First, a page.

I’ve been feeling guilty lately over my reading habits. Mainly the habit of never reading anything my brother asks me to read. His taste, however, is sometimes questionable. He’s sent me three copies of Stranger in a Strange Land because he keeps forgetting that he gives it to me. I think I’m the only person in the universe who really doesn’t like that book. He’s also trying to get me to read the Repair Man Jack series, but I just don’t have the time. And the Dark Tower series, which I have no interest in. However, I finally took one of his recommendations and read Feed by Mira Grant.
Grant’s world building in Feed is phenomenal, and because our point of view characters are news bloggers, huge swathes of world information don’t feel like info dumps. Every chapter ends with an informative and opinionated entry from one of characters’ personal blogs, and the info there feels natural. Feed is a zombie book, but the zombies aren’t the real story. In fact, the zombies aren’t really zombies at all – they suffer from the amplified form of the Kellis-Amberlee virus, which Grant explains in fascinating detail in character blog entries. These zombies can bite and infect and they are a danger, but this is a novel about personal interaction and political intrigue, after the zombie apocalypse has come and been mostly contained.
Georgia, Shaun, and Buffy are independent bloggers. In the post Kellis-Amberlee world, network news is no longer trusted. News networks dropped the ball on the zombie uprising and declared it a hoax before everyone involved got eaten. People all over the world learned to survive and fight back from bits of information shared here and there across the Internet, most of it based on Romero films. In fact, George Romero has been elevated to world savior in Feed.
The year is 2040 and Georgia, Shaun, and Buffy have been chosen to follow the political campaign of Senator Peter Ryman as he runs for president. This aspect of Feed is amazing. The politics of living with zombies are entirely fleshed out (no pun intended – or maybe it was). For example, the death penalty is no longer used as punishment except in cases of bioterrorism. Because killing someone would cause the virus to amplify and then that undead criminal would rise and infect the hell out of anyone within range. There’s also a political war being waged over the right to own pets, since any mammal over 40 pounds can succumb to the virus and pass it on to human and animal alike. Wouldn’t that be shit if your beloved golden lab went viral and ate your whole family?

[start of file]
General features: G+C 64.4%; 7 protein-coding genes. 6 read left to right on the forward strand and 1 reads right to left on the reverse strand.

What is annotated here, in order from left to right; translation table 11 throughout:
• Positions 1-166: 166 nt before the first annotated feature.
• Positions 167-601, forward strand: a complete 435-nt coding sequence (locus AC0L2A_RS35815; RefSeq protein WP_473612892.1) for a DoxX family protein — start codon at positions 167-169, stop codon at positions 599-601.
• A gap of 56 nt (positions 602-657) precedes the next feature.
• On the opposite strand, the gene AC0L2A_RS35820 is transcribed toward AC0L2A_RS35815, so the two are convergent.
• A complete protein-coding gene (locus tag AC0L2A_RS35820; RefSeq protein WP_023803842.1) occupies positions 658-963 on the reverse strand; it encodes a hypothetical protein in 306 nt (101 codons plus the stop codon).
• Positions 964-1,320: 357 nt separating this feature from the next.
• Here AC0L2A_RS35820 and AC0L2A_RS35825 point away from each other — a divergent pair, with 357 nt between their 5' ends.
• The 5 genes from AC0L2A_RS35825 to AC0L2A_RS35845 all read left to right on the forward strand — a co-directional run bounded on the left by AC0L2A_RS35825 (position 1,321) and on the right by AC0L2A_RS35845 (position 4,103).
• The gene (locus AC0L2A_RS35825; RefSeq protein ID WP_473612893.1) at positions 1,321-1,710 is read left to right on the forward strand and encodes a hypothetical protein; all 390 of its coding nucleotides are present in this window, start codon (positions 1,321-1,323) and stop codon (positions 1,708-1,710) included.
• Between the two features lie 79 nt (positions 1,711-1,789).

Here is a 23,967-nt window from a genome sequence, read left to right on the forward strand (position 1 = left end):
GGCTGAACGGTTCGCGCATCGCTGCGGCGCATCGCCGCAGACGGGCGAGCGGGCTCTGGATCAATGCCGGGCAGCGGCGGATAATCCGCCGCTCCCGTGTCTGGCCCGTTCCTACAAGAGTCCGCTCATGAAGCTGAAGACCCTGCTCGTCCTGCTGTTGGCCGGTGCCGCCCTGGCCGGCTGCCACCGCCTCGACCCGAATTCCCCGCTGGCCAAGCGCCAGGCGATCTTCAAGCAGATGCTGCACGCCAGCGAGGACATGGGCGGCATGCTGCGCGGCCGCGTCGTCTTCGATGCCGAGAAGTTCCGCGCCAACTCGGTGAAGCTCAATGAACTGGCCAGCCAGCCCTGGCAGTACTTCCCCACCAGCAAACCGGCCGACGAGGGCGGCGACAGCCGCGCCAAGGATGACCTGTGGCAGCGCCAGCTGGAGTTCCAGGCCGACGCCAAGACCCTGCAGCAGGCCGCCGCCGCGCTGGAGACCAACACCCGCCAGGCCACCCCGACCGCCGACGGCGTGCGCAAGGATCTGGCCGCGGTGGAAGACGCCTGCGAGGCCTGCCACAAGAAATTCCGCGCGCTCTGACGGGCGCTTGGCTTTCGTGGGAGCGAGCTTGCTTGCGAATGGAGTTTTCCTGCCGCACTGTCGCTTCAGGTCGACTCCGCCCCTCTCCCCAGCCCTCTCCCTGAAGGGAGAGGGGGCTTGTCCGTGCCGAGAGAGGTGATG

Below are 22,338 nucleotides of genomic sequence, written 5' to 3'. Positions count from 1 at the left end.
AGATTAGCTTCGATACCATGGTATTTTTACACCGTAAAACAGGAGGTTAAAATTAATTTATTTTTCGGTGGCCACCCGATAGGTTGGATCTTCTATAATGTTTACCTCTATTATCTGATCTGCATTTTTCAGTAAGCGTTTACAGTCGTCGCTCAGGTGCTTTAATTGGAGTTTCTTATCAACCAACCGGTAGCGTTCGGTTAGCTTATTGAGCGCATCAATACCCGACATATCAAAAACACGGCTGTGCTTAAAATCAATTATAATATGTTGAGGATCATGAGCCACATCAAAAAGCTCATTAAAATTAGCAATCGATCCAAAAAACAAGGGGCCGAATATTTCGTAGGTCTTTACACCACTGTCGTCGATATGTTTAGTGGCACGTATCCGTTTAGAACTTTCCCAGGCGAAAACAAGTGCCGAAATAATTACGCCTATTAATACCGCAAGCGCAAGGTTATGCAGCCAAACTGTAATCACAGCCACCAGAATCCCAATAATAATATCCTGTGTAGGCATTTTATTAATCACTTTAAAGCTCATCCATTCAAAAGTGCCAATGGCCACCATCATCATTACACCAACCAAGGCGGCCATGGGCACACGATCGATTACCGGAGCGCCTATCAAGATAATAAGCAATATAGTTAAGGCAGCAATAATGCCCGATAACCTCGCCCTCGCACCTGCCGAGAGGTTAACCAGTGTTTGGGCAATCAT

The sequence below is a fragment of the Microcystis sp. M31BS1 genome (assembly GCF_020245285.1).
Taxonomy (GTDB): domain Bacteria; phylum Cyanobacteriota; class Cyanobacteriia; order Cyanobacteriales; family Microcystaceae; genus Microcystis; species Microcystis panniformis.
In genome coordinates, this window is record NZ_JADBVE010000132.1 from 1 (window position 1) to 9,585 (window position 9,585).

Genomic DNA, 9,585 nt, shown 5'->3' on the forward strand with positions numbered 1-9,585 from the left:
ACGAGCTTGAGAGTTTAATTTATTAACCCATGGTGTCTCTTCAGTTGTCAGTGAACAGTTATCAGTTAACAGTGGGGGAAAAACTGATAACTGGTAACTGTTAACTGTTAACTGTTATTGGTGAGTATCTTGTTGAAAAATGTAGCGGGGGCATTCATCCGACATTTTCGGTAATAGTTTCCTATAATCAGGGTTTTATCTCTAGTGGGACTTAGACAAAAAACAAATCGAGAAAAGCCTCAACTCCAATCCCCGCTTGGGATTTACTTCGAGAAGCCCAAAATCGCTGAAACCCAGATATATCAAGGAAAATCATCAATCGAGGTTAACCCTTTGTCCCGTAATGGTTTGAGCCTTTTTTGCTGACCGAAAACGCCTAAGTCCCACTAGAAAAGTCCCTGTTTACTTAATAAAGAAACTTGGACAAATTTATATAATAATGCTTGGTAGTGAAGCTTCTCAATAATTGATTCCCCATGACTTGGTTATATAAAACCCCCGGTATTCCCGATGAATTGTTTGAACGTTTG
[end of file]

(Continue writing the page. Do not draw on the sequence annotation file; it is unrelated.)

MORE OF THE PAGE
The people of Feed have survived and rebuilt and moved on and life post zombie apocalypse is unique. Feed is not your typical “omg running from zombies!” story. I don’t have enough good things to say about Grant’s world building skill. However, world building alone does not make a great novel.
While Grant’s world building skills are great, her character development is almost nonexistent. Grant substitutes snark for substance. The three main characters, Georgia, Shaun, and Buffy, all speak with the same sarcastic, irreverent voice that never, ever lets up with the cutting witticisms. And after page upon page of them, they stop being witticisms and start being major annoyances. I know that all three characters are supposed to be young and hip, but making them snarky is not the same as giving them personalities.
Georgia and Shawn are especially offensive as they have this weird sibling/significant other relationship (they were both adopted, so no shared blood) that makes them one character in two bodies. Georgia is defined by her love of the truth and co-dependence on Shawn. Shawn is defined by his love of “poking dead things with sticks” (a phrase used in Feed ad-nauseam) and his co-dependence on Georgia. Out of the three main characters, Buffy is the most interesting as she still has a serious grasp on religion in this world of the undead. However, this is only mentioned in passing and then used as a cheap plot device later.
There isn’t a whole lot more that I can say about character without spoiling some major plot points that you really don’t want spoiled. Grant has guts in terms of her characters. She’s not afraid to abuse them. Deadline, the sequel to Feed, deals with the aftermath of some of this abuse. And that’s all I can say.
The bottom line here is that this book was worth reading for the world building, but the annoying character voices almost made me put it down a number of times. I also think the major twist at the end would have been more effective if the novel had been told from Shaun’s POV throughout instead of Georgia’s. But anyway, check this out. If you want a fresh take on the zombie apocalypse and can get past the unrelenting snarky irreverence, you’ll have a great time with Feed.